Brain injuries could have an impact on one's personality

During these unprecedented times, Clark, Perdue, & List Co, LPA is here to fully support your needs in a timely and safe manner. COVID-19 should not affect your ability to investigate a personal injury case. We currently remain open and are still accepting new cases. With your safety top of mind, we are scheduling all meetings via telephone or video conference at this time.

When someone is involved in a serious accident the injuries suffered can be devastating. While the visible wounds usually heal before too long, the same cannot always be said regarding those to a person’s brain. For someone who suffers a traumatic brain injury, life may never be the same.

Long after the broken bones heal and the bruises and cuts disappear repercussions from a traumatic brain injury may continue to linger. They often manifest themselves in memory problems, dizziness and headaches. In addition, some have problems with walking and maintaining balance. These potential symptoms are fairly well known. What may not be as well known is the impact a TBI could have on one’s personality.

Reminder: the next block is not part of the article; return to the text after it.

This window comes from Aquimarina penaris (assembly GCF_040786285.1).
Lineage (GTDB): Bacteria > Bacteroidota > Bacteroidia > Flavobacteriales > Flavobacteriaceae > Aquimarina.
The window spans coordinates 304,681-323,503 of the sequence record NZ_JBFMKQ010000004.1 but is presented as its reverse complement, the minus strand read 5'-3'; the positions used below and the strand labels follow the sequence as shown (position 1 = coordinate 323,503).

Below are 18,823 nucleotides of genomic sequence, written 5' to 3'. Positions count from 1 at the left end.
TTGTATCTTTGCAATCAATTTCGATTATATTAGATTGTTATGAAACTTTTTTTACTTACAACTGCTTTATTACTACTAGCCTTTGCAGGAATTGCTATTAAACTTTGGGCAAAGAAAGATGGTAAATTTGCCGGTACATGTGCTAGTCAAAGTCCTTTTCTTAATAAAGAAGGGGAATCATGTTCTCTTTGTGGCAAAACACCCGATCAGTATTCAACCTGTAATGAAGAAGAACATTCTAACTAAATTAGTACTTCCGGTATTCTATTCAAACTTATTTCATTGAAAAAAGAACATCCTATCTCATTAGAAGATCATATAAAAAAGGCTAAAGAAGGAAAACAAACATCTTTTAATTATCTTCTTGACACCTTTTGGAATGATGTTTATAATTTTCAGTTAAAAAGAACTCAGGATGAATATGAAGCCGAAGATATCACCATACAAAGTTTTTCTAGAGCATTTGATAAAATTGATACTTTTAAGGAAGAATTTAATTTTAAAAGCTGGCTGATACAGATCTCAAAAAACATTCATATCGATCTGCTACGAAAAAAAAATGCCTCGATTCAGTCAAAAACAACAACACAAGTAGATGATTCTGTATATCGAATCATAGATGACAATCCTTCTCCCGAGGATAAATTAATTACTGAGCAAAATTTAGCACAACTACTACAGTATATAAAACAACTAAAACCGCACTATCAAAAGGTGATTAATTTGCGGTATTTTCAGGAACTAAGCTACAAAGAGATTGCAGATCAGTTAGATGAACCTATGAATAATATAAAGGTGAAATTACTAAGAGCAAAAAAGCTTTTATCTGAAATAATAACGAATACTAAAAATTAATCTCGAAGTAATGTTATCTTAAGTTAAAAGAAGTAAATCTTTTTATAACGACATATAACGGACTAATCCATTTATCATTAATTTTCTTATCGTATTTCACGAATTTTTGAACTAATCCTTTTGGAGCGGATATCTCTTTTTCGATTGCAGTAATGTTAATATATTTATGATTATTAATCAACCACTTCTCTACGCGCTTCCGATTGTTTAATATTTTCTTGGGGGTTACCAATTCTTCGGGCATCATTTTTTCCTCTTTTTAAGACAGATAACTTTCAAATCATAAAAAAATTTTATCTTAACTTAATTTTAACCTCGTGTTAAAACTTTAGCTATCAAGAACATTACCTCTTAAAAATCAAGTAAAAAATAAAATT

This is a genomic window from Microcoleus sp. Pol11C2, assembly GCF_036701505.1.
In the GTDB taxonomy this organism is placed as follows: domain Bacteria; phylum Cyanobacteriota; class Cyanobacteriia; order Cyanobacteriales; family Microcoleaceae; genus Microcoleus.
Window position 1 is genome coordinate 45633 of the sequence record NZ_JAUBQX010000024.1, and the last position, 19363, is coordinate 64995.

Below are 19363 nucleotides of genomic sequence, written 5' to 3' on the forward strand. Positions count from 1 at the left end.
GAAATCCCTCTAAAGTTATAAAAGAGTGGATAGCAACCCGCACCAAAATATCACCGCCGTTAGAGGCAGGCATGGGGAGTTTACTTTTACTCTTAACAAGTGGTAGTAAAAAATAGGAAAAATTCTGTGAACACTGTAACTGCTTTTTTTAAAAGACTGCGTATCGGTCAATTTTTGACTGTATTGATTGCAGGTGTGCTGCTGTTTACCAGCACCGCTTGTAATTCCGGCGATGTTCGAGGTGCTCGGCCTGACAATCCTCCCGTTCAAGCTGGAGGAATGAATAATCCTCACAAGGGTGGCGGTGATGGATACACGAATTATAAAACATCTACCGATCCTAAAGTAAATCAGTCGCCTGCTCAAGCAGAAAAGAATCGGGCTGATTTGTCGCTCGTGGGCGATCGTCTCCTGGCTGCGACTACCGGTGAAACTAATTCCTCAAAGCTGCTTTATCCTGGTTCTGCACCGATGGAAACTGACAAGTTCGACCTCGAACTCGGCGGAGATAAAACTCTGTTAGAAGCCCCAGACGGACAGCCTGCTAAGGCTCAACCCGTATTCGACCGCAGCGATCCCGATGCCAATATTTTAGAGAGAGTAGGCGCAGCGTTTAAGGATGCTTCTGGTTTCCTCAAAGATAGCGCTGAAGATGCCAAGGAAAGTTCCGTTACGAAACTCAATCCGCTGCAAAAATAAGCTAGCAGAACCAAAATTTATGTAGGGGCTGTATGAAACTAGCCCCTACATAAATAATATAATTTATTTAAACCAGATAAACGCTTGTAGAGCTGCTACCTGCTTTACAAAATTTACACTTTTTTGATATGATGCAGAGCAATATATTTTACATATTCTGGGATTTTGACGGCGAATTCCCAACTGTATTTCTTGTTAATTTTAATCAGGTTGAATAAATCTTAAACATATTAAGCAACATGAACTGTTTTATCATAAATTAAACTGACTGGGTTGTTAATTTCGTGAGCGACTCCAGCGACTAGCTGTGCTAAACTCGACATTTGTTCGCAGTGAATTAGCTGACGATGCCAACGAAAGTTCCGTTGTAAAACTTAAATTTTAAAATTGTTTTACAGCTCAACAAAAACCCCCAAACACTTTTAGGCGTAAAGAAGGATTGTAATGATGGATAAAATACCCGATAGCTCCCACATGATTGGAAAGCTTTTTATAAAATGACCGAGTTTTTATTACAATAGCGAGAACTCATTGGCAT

These changes are most likely in situations where the frontal lobe of the brain is injured. That particular portion of the brain is most concerned with things like organizing and planning. One expert in the field stated that a person’s personality is not really all that affected. Instead, the changes have more to do with impulse control and being able to recognize what appropriate responses are to the people surrounding them.

The permanent changes that may occur could make it necessary for the victim to master coping skills to address the difficulties they have.

There are many ways in which a person could suffer a brain injury including car accidents. When such an injury is due to the negligence of another person, the injured individual may decide to file a personal injury lawsuit. Because of the lingering effects, compensation recovered in a successful lawsuit is usually very helpful.

Source: NBC News, “‘A different person’: Personality change often brain injury’s hidden toll,” Bill Briggs, Sept. 28, 2013